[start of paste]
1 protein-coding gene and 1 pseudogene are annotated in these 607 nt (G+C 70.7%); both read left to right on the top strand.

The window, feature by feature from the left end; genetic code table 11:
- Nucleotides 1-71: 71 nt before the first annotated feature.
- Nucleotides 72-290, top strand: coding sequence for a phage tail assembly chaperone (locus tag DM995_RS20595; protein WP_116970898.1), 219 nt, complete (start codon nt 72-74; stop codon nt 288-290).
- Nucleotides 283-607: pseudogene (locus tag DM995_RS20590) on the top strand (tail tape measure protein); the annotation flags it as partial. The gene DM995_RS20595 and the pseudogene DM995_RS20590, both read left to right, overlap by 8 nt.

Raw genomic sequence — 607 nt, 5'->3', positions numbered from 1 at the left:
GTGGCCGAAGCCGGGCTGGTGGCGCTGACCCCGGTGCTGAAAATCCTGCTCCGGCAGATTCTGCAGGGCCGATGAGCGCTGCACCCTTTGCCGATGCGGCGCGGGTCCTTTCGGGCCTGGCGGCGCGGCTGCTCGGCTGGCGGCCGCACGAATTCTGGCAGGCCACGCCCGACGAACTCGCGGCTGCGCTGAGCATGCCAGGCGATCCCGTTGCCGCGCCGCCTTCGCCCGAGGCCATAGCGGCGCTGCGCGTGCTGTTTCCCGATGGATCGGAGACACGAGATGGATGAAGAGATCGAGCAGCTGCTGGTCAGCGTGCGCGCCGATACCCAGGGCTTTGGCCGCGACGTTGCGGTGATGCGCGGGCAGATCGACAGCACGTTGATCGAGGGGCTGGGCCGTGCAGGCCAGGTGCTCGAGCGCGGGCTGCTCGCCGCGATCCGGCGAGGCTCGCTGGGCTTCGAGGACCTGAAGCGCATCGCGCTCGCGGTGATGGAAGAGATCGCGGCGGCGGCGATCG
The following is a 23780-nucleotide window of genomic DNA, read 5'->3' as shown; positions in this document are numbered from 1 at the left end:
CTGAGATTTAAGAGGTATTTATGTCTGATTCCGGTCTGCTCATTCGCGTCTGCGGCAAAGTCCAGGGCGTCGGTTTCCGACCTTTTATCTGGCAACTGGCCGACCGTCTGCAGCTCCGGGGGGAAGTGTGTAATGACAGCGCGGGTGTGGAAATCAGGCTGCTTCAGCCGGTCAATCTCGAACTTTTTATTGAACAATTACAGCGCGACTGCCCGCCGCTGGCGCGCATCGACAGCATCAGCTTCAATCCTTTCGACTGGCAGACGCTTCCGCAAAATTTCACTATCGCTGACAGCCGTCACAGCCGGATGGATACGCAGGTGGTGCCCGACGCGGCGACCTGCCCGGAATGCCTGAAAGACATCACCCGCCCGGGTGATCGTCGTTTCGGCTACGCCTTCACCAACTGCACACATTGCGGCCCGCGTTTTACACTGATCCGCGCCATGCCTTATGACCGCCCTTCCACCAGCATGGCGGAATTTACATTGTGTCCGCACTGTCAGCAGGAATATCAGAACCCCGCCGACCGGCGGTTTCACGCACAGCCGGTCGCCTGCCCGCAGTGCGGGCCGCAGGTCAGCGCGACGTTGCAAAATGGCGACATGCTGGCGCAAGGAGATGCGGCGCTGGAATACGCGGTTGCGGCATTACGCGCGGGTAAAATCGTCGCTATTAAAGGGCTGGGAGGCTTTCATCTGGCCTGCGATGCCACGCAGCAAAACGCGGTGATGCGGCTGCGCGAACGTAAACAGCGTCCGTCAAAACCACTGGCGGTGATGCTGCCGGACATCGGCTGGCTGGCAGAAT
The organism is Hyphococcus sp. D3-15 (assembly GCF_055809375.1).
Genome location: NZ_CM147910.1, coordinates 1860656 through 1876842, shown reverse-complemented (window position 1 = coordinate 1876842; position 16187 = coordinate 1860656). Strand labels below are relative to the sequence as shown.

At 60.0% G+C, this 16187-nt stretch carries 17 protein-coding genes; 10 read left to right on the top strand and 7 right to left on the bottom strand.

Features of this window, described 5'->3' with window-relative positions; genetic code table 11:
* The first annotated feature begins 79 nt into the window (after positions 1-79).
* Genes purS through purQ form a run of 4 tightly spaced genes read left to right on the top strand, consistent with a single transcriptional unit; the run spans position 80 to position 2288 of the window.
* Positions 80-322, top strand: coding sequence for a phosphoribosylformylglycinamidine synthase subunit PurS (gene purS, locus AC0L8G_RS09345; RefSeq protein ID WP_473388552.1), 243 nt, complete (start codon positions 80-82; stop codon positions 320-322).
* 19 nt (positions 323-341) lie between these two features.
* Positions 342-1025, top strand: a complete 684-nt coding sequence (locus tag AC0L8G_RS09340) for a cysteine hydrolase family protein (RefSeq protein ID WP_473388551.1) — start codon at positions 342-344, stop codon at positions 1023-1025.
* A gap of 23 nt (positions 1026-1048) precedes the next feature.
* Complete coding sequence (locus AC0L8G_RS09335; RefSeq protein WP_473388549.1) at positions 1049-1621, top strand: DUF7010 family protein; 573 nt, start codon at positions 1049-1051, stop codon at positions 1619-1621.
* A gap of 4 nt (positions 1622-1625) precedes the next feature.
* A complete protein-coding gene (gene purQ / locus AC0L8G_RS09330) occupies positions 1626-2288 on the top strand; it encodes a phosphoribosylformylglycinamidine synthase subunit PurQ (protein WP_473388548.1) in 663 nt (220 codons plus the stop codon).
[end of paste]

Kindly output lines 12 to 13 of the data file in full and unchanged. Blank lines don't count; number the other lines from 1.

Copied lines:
At 60.0% G+C, this 16187-nt stretch carries 17 protein-coding genes; 10 read left to right on the top strand and 7 right to left on the bottom strand.

Features of this window, described 5'->3' with window-relative positions; genetic code table 11: